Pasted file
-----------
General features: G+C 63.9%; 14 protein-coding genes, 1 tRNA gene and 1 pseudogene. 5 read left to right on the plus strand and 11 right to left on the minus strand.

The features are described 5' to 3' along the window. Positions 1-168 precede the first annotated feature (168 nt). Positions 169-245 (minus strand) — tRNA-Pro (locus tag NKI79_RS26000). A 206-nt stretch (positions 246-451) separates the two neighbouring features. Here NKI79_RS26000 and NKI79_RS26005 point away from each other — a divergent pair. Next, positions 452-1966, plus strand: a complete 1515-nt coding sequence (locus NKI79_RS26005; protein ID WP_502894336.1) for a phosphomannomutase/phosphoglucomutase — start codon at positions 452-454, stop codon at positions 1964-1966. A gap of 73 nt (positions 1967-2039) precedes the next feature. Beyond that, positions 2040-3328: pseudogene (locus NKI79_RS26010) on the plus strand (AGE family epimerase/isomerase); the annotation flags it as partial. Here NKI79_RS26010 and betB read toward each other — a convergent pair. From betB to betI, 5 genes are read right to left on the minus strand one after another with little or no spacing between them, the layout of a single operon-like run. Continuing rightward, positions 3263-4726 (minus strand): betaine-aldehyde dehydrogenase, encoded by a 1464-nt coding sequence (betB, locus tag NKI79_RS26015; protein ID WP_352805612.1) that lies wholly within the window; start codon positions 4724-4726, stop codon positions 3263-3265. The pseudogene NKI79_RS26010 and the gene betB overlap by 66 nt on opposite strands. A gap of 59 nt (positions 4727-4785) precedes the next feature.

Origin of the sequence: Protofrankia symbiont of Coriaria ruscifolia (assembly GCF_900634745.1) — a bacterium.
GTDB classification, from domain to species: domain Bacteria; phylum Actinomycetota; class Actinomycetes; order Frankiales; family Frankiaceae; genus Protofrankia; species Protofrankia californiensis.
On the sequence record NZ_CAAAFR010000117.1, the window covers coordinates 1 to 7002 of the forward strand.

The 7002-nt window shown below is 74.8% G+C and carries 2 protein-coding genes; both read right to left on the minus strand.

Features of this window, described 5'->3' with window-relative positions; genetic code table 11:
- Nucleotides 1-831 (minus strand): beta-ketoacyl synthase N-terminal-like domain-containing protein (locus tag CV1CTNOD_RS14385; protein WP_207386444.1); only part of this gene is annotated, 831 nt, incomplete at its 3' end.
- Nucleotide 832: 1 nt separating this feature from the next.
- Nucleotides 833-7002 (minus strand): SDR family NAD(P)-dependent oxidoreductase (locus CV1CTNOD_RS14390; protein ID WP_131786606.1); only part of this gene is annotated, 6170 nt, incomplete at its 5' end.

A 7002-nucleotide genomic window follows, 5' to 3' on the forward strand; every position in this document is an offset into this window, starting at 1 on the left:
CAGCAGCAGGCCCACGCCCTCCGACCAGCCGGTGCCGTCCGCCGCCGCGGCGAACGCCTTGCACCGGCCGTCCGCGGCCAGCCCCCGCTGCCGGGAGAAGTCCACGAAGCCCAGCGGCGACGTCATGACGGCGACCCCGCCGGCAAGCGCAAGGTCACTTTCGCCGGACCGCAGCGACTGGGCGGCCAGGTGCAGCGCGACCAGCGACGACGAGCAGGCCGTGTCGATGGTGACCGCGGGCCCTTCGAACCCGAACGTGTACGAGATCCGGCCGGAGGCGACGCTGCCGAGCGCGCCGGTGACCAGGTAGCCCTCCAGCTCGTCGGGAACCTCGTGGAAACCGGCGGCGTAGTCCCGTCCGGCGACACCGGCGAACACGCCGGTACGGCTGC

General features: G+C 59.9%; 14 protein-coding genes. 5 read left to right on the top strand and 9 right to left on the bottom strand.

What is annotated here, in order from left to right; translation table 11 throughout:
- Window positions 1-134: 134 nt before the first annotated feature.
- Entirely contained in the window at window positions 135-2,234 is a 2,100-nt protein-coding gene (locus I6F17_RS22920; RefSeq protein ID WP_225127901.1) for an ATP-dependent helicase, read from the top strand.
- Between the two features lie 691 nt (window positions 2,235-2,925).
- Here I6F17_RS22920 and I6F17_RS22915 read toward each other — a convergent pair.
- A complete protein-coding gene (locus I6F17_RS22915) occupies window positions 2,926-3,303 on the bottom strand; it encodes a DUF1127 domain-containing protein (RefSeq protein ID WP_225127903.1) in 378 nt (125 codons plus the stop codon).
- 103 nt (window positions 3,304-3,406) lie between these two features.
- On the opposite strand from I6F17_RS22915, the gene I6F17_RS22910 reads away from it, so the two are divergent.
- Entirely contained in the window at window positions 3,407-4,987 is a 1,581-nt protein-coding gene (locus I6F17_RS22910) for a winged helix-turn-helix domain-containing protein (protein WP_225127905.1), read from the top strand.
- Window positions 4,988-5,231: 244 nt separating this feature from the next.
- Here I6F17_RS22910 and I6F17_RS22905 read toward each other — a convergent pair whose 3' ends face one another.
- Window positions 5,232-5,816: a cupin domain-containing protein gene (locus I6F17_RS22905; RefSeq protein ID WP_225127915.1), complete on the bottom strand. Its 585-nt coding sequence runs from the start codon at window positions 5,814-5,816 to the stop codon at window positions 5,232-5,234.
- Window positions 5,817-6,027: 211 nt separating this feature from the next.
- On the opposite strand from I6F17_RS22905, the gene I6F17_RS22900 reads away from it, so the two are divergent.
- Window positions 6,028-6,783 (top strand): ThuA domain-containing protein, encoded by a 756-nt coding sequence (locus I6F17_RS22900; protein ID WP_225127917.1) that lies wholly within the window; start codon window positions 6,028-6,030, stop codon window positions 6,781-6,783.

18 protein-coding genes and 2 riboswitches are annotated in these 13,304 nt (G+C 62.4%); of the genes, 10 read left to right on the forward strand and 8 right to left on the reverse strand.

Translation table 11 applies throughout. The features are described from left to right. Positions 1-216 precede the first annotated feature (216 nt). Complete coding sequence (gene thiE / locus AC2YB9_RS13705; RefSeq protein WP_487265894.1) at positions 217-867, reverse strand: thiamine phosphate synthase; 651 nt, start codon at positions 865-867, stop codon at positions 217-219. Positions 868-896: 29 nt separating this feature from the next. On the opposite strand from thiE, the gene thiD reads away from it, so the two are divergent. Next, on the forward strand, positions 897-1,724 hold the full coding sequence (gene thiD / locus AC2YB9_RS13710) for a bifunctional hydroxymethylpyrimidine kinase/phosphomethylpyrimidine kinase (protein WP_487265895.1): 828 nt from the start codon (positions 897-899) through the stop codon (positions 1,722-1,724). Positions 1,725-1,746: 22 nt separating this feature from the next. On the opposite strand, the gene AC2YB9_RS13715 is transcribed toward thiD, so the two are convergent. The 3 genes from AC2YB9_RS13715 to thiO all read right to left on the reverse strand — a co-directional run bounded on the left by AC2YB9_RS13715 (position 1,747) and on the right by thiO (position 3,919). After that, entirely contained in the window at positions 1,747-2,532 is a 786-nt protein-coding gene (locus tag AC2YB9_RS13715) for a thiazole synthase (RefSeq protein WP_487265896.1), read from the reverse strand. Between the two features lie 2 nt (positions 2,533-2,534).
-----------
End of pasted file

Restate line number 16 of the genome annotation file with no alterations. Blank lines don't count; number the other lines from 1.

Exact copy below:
- Entirely contained in the window at window positions 135-2,234 is a 2,100-nt protein-coding gene (locus I6F17_RS22920; RefSeq protein ID WP_225127901.1) for an ATP-dependent helicase, read from the top strand.